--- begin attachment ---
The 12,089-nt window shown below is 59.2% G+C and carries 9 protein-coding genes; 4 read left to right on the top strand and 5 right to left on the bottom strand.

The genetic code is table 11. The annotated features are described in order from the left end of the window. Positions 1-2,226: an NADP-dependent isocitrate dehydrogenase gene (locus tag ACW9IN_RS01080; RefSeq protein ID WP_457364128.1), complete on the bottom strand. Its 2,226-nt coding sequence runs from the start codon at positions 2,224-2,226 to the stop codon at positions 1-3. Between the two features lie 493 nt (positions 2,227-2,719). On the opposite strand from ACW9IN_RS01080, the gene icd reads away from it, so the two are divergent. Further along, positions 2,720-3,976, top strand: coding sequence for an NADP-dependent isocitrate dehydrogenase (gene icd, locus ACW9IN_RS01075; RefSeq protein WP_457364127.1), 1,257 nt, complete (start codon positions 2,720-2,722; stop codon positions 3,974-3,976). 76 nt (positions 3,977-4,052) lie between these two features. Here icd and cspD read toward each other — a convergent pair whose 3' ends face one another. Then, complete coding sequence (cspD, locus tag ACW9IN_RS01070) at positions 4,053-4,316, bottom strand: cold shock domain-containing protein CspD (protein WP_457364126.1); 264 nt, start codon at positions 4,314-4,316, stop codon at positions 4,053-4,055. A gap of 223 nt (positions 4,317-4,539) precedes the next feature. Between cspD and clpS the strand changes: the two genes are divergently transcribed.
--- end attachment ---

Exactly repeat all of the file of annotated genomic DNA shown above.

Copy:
The 12,089-nt window shown below is 59.2% G+C and carries 9 protein-coding genes; 4 read left to right on the top strand and 5 right to left on the bottom strand.

The genetic code is table 11. The annotated features are described in order from the left end of the window. Positions 1-2,226: an NADP-dependent isocitrate dehydrogenase gene (locus tag ACW9IN_RS01080; RefSeq protein ID WP_457364128.1), complete on the bottom strand. Its 2,226-nt coding sequence runs from the start codon at positions 2,224-2,226 to the stop codon at positions 1-3. Between the two features lie 493 nt (positions 2,227-2,719). On the opposite strand from ACW9IN_RS01080, the gene icd reads away from it, so the two are divergent. Further along, positions 2,720-3,976, top strand: coding sequence for an NADP-dependent isocitrate dehydrogenase (gene icd, locus ACW9IN_RS01075; RefSeq protein WP_457364127.1), 1,257 nt, complete (start codon positions 2,720-2,722; stop codon positions 3,974-3,976). 76 nt (positions 3,977-4,052) lie between these two features. Here icd and cspD read toward each other — a convergent pair whose 3' ends face one another. Then, complete coding sequence (cspD, locus tag ACW9IN_RS01070) at positions 4,053-4,316, bottom strand: cold shock domain-containing protein CspD (protein WP_457364126.1); 264 nt, start codon at positions 4,314-4,316, stop codon at positions 4,053-4,055. A gap of 223 nt (positions 4,317-4,539) precedes the next feature. Between cspD and clpS the strand changes: the two genes are divergently transcribed.